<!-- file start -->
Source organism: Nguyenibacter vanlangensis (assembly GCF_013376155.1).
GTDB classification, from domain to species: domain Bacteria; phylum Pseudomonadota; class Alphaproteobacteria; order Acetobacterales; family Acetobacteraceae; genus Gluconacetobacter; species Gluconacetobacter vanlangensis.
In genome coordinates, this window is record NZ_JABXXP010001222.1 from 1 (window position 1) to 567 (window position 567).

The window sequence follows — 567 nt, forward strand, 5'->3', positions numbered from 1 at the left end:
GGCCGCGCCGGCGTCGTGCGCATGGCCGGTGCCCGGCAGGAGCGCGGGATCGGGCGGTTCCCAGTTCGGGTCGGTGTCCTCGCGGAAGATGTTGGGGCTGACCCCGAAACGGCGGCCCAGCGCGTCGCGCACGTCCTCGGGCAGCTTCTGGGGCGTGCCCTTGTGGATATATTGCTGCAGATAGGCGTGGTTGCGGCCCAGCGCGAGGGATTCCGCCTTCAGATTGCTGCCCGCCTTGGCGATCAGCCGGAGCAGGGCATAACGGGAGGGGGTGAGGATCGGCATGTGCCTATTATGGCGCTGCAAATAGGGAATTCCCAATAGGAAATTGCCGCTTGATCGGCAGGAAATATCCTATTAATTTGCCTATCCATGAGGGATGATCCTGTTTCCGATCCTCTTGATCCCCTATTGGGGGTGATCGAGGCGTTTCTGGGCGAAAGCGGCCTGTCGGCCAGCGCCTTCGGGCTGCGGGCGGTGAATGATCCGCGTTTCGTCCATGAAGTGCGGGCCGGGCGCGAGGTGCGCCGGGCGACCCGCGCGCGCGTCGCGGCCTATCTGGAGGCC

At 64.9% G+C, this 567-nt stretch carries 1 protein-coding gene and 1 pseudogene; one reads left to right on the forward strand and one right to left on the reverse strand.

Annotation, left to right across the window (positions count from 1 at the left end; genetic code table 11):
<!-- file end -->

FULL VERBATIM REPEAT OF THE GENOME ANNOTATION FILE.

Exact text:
Source organism: Nguyenibacter vanlangensis (assembly GCF_013376155.1).
GTDB classification, from domain to species: domain Bacteria; phylum Pseudomonadota; class Alphaproteobacteria; order Acetobacterales; family Acetobacteraceae; genus Gluconacetobacter; species Gluconacetobacter vanlangensis.
In genome coordinates, this window is record NZ_JABXXP010001222.1 from 1 (window position 1) to 567 (window position 567).

The window sequence follows — 567 nt, forward strand, 5'->3', positions numbered from 1 at the left end:
GGCCGCGCCGGCGTCGTGCGCATGGCCGGTGCCCGGCAGGAGCGCGGGATCGGGCGGTTCCCAGTTCGGGTCGGTGTCCTCGCGGAAGATGTTGGGGCTGACCCCGAAACGGCGGCCCAGCGCGTCGCGCACGTCCTCGGGCAGCTTCTGGGGCGTGCCCTTGTGGATATATTGCTGCAGATAGGCGTGGTTGCGGCCCAGCGCGAGGGATTCCGCCTTCAGATTGCTGCCCGCCTTGGCGATCAGCCGGAGCAGGGCATAACGGGAGGGGGTGAGGATCGGCATGTGCCTATTATGGCGCTGCAAATAGGGAATTCCCAATAGGAAATTGCCGCTTGATCGGCAGGAAATATCCTATTAATTTGCCTATCCATGAGGGATGATCCTGTTTCCGATCCTCTTGATCCCCTATTGGGGGTGATCGAGGCGTTTCTGGGCGAAAGCGGCCTGTCGGCCAGCGCCTTCGGGCTGCGGGCGGTGAATGATCCGCGTTTCGTCCATGAAGTGCGGGCCGGGCGCGAGGTGCGCCGGGCGACCCGCGCGCGCGTCGCGGCCTATCTGGAGGCC

At 64.9% G+C, this 567-nt stretch carries 1 protein-coding gene and 1 pseudogene; one reads left to right on the forward strand and one right to left on the reverse strand.

Annotation, left to right across the window (positions count from 1 at the left end; genetic code table 11):